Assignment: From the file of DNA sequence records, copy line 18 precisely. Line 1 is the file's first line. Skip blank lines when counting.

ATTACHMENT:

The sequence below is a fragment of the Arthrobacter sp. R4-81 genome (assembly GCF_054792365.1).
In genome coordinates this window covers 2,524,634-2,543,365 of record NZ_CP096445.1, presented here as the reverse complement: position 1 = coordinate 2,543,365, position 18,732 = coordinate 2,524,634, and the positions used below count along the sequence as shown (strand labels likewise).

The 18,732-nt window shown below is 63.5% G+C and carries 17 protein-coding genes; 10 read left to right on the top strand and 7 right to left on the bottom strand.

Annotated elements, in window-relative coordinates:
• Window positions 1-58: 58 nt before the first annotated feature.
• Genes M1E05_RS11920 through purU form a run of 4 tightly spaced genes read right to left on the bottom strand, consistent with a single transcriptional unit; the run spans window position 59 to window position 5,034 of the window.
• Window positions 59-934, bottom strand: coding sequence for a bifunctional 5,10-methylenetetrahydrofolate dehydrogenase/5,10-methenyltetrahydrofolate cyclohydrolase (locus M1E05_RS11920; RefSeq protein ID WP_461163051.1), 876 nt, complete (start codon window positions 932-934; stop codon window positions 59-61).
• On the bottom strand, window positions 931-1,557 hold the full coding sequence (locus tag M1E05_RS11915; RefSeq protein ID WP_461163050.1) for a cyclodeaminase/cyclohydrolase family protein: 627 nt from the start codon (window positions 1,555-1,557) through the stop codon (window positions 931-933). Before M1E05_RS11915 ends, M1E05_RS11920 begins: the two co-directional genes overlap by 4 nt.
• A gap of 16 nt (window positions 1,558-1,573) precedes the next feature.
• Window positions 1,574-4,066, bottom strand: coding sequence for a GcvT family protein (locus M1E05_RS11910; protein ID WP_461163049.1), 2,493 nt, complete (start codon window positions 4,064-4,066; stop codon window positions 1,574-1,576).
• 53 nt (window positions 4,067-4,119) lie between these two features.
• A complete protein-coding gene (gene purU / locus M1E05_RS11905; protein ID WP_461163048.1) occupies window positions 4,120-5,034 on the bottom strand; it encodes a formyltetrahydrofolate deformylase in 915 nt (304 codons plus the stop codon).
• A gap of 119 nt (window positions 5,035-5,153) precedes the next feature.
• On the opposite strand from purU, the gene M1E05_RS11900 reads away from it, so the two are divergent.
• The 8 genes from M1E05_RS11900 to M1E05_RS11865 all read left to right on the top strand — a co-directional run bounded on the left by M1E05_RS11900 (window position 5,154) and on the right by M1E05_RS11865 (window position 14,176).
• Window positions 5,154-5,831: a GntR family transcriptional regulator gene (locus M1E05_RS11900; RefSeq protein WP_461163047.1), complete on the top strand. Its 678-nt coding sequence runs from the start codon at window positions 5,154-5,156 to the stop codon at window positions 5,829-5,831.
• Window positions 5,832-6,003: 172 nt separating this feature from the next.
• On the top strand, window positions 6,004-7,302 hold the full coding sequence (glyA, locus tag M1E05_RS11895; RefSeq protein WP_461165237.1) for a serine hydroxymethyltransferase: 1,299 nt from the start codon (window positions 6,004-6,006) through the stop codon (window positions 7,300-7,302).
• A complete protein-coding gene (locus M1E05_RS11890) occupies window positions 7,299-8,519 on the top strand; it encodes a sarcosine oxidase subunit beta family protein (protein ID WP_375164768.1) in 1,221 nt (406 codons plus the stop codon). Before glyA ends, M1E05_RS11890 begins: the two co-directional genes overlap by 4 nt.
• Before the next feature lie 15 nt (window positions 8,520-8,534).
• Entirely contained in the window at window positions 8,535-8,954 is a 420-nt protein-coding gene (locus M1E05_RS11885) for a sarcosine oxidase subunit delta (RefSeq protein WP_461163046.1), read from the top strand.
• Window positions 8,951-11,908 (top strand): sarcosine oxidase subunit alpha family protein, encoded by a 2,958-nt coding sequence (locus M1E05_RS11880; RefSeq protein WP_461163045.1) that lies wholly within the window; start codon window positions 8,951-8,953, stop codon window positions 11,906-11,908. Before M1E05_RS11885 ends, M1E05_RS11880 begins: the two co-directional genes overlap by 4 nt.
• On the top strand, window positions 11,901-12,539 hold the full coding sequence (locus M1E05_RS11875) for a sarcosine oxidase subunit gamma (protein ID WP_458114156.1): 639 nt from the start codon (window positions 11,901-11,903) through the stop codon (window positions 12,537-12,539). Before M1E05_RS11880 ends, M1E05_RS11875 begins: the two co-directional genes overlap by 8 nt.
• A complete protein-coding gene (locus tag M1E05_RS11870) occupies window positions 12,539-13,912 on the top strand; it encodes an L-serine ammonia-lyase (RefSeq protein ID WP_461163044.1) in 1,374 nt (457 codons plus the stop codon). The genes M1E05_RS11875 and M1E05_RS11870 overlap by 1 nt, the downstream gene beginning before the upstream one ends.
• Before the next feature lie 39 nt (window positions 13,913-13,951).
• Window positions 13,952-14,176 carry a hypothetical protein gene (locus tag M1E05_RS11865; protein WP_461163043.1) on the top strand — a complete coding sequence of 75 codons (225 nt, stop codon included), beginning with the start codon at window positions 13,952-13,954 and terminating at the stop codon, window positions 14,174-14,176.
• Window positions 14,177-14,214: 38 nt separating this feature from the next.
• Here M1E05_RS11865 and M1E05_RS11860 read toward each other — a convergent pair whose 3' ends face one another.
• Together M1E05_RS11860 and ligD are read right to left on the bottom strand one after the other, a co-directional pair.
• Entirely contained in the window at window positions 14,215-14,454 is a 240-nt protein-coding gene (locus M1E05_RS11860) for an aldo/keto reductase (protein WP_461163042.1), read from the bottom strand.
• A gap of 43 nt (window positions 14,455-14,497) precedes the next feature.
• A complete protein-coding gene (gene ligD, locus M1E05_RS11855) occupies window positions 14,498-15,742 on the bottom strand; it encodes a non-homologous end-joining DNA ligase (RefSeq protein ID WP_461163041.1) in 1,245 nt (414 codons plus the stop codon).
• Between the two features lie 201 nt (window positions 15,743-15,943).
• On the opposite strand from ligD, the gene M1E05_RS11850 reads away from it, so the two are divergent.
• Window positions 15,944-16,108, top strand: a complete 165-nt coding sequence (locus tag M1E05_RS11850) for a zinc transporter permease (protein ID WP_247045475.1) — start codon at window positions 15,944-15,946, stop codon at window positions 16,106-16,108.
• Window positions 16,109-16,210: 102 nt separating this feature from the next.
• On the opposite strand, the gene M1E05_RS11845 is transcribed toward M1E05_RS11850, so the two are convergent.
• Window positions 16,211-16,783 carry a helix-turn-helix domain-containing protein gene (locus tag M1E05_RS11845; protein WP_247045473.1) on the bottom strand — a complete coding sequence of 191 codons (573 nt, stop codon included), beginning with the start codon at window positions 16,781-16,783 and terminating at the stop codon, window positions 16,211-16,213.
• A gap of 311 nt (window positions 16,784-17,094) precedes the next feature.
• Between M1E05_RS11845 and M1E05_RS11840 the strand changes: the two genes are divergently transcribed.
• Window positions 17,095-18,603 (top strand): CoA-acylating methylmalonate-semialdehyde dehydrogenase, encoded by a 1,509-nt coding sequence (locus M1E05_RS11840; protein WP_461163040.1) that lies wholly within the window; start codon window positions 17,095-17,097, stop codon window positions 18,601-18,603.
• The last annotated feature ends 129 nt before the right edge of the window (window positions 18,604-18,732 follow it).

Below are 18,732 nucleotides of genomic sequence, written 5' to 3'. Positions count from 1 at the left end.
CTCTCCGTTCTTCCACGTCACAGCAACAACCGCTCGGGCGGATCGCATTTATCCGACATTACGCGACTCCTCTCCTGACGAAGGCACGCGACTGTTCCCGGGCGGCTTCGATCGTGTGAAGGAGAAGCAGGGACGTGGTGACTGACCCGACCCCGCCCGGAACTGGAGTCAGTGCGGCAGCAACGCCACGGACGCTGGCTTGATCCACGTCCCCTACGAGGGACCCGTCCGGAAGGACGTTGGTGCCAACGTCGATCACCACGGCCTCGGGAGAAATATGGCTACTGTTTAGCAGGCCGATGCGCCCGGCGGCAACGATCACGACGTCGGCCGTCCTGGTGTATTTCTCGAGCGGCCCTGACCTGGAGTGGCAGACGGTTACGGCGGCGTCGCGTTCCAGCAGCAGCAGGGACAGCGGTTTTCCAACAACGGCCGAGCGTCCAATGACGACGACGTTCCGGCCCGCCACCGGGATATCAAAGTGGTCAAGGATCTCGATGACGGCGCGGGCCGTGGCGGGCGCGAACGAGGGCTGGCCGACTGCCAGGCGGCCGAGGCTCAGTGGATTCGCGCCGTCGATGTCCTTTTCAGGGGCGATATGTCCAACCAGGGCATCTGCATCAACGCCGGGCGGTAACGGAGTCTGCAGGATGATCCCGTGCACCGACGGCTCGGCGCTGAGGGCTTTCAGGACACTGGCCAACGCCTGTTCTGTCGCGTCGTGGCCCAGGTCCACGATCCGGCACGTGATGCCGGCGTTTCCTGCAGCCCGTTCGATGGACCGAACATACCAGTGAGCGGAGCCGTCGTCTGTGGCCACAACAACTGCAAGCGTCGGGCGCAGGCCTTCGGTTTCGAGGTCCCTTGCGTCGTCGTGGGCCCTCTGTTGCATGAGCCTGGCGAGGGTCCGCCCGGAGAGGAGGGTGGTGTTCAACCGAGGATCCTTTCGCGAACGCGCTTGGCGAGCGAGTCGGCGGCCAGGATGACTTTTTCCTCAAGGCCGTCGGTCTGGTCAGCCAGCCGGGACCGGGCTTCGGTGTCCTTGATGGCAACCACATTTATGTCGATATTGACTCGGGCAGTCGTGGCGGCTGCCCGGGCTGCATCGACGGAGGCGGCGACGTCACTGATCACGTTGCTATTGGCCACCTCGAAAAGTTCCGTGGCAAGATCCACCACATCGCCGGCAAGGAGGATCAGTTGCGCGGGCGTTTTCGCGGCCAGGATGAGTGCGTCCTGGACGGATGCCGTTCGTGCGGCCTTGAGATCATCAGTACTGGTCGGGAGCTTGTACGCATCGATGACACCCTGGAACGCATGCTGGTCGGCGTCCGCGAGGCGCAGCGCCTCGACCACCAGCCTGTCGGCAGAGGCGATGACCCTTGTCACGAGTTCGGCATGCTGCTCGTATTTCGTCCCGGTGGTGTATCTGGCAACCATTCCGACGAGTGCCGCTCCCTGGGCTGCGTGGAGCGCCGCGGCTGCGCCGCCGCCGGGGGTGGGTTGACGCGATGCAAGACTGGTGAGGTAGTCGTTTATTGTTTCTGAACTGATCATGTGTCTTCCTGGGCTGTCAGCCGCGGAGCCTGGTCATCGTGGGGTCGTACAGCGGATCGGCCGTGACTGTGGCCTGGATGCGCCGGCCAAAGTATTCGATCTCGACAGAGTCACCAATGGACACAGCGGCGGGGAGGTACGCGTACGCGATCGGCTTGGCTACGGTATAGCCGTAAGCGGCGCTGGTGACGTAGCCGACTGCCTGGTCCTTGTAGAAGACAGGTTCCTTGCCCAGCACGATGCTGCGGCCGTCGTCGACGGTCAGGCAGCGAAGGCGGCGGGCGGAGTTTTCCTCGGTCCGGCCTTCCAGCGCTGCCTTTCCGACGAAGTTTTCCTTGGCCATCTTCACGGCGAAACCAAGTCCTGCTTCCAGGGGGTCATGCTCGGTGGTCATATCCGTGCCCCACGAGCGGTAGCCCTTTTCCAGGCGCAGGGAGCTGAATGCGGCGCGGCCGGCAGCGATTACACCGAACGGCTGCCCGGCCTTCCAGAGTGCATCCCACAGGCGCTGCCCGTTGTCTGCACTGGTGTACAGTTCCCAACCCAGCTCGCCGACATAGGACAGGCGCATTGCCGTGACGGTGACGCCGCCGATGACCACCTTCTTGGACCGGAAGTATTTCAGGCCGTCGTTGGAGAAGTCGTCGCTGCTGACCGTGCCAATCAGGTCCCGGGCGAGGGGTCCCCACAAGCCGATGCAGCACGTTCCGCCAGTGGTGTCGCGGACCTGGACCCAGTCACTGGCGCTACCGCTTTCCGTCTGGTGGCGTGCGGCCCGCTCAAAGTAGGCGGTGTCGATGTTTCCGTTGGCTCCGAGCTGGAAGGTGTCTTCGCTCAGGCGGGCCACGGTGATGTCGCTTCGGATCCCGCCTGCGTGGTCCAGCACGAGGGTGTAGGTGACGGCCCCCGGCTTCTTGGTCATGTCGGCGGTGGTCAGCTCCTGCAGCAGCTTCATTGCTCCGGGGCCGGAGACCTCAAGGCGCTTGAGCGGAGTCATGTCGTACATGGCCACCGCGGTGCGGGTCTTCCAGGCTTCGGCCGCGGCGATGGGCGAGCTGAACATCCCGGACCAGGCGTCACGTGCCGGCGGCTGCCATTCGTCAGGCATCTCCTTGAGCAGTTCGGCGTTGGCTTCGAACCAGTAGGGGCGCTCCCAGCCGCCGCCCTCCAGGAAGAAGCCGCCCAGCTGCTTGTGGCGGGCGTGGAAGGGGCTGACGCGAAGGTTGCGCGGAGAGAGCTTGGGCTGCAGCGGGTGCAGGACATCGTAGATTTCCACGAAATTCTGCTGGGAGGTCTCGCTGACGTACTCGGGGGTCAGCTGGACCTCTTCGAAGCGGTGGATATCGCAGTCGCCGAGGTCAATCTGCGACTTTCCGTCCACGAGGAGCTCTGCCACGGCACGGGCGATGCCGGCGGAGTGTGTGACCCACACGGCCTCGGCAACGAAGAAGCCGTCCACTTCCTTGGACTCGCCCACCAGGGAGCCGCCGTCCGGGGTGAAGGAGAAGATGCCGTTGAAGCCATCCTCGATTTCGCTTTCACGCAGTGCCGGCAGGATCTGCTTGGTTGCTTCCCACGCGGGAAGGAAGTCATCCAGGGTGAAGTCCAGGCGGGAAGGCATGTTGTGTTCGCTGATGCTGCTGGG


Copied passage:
• On the top strand, window positions 6,004-7,302 hold the full coding sequence (glyA, locus tag M1E05_RS11895; RefSeq protein WP_461165237.1) for a serine hydroxymethyltransferase: 1,299 nt from the start codon (window positions 6,004-6,006) through the stop codon (window positions 7,300-7,302).